The U.S. economy, bolstered by business investment, grew at a solid annual rate of 3 percent in the third quarter. It marks the first time in three years that growth has hit at least 3 percent for two consecutive quarters.
The Commerce Department reported Friday that the July-September advance in the gross domestic product — the country's total output of goods and services — followed a 3.1 percent rise in the second quarter. It was the strongest two-quarter showing since back-to-back gains of 4.6 percent and 5.2 percent in the second and third quarters of 2014.
The economy accelerated this summer despite the impact of hurricanes Harvey and Irma, which many private economists believe shaved at least one-half percentage point off growth.
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The third quarter performance was certain to be cited by President Donald Trump, who pledged during last year's campaign that his economic program would boost growth from the anemic 2.2 percent averages seen since the country emerged from the Great Recession in mid-2009. Trump during the campaign said his policies of tax cuts, deregulation and tougher enforcement of trade laws would achieve growth of 4 percent or better, though his first budget projects growth hitting 3 percent in the coming years.
Private economists believe even 3 percent annual gains will be hard to achieve for an economy facing a slowdown in productivity and an aging workforce.
Paul Ashworth, chief U.S. economist at Capital Economics, said the stronger-than-expected report showed that the hurricanes ended up having "little lasting impact on the economy."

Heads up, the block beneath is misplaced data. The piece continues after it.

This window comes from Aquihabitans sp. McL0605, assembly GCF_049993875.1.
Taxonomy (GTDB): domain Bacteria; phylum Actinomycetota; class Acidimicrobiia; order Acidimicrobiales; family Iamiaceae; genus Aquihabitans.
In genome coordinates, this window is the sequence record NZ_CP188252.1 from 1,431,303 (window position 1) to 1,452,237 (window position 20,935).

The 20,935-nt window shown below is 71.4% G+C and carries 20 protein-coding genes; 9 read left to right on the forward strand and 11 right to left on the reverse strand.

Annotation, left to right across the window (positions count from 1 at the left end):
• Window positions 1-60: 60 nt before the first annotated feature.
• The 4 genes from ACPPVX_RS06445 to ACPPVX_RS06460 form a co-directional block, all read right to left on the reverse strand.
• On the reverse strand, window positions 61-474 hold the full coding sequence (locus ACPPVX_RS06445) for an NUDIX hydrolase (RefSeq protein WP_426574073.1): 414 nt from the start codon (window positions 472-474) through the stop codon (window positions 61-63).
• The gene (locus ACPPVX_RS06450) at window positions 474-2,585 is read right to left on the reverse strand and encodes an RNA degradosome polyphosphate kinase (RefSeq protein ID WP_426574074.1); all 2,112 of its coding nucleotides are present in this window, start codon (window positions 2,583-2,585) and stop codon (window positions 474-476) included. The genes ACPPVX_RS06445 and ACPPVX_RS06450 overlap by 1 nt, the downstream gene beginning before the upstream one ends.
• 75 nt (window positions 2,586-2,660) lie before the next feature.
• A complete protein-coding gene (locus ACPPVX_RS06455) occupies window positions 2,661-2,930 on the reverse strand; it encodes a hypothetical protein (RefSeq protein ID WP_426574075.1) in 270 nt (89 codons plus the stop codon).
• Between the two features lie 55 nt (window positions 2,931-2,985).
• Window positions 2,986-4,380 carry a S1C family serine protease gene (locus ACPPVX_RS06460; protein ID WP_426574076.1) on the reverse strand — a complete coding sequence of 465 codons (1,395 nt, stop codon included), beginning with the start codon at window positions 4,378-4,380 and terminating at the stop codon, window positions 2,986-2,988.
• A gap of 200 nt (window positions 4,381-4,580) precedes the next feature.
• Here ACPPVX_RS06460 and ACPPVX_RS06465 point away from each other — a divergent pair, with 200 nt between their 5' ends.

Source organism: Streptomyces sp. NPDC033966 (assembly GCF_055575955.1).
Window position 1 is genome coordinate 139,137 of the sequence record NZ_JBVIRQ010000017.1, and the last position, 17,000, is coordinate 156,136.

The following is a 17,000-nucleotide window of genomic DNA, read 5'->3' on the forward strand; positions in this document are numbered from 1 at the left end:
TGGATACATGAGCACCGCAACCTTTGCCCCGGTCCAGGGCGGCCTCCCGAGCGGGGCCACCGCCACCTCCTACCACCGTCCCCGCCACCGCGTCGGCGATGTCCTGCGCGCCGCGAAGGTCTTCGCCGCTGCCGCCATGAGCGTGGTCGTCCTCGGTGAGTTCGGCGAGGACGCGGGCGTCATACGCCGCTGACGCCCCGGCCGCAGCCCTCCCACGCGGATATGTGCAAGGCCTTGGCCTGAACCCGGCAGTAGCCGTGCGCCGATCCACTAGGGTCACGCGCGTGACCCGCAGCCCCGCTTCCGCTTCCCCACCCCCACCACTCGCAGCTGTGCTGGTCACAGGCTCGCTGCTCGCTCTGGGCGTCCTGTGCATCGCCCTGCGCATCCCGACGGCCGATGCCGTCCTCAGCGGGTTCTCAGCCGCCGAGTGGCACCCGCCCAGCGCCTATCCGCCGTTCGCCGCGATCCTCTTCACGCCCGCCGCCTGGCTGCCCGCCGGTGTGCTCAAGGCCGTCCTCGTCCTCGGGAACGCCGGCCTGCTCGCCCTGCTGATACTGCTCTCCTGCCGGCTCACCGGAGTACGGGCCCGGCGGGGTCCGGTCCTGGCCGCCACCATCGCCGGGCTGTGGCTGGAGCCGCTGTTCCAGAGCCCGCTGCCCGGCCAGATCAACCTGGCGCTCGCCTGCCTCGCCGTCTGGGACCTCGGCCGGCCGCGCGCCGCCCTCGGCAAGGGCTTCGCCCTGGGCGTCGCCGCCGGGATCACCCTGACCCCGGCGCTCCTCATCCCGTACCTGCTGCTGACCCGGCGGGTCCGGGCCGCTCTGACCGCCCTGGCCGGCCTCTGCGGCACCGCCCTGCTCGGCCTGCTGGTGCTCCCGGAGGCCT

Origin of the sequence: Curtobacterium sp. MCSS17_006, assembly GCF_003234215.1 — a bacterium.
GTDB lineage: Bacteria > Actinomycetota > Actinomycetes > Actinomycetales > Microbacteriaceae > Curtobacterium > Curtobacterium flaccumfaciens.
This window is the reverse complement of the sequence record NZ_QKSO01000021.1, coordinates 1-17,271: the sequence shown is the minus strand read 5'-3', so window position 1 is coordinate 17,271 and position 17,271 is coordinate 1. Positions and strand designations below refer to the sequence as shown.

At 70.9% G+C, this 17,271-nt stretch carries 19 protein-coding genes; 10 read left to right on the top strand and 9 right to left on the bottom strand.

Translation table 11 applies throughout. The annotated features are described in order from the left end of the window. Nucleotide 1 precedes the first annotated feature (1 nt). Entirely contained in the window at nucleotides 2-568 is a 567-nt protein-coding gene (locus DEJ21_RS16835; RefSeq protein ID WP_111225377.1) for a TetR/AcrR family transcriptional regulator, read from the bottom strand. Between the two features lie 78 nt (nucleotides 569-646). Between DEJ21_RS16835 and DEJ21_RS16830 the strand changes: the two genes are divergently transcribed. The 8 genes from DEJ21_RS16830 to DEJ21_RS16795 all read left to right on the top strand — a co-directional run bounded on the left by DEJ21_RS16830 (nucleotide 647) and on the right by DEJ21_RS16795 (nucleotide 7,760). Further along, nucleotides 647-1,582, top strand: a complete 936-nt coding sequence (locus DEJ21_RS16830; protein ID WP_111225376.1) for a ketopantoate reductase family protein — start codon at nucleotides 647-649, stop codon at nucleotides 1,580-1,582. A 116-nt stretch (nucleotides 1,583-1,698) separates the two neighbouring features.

He said he was looking for growth of 2.1 percent this year and assuming that the Trump administration is successful in getting at least a modest tax cut measure through Congress, growth in 2018 could accelerate to 2.5 percent. But he said continued increases in interest rates by the Federal Reserve will likely trim growth to just 1.5 percent in 2019.
Harvey made initial landfall in Texas on Aug. 25, and Irma hit Florida on Sept. 10. The government said while various activities from oil and gas refineries in Texas to farming in Florida were affected, it could not break out an estimate of how much the hurricanes had decreased growth.
However, private economists have estimated that the storms sapped anywhere from one-half percentage point to 1 percentage point from growth. Analysts believe much of the lost output will recover as rebuilding begins.
The 3 percent growth rate for third quarter GDP and the 3.1 percent increase in the second quarter followed a much weaker 1.2 percent increase in the first quarter.
In the third quarter, consumer spending slowed slightly to 2.4 percent from a sizzling 3.3 percent in the second quarter. The slowdown was offset to some extent by a strong 8.6 percent gain in business investment in equipment and an increase in business rebuilding of inventories, which added 0.7 percentage point to third quarter growth.
Other areas of the report showed weakness. Government spending fell for a third straight quarter, dropping 0.1 percent. Residential construction fell at a 6 percent rate following a 7.3 percent rate of decline in the second quarter. But trade added 0.4 percentage point to growth as exports grew at a 2.3 percent rate while imports fell 0.8 percent.
Many analysts believe growth in the current quarter will come in around 2.7 percent.
The House on Thursday gave approval to a Republican-proposed budget that would provide for $1.5 trillion in tax cuts over the next decade. Administration officials have said the tax cuts will spur faster growth and the faster growth will erase much of the cost of the tax cuts. Democrats and many private economists have challenged that forecast.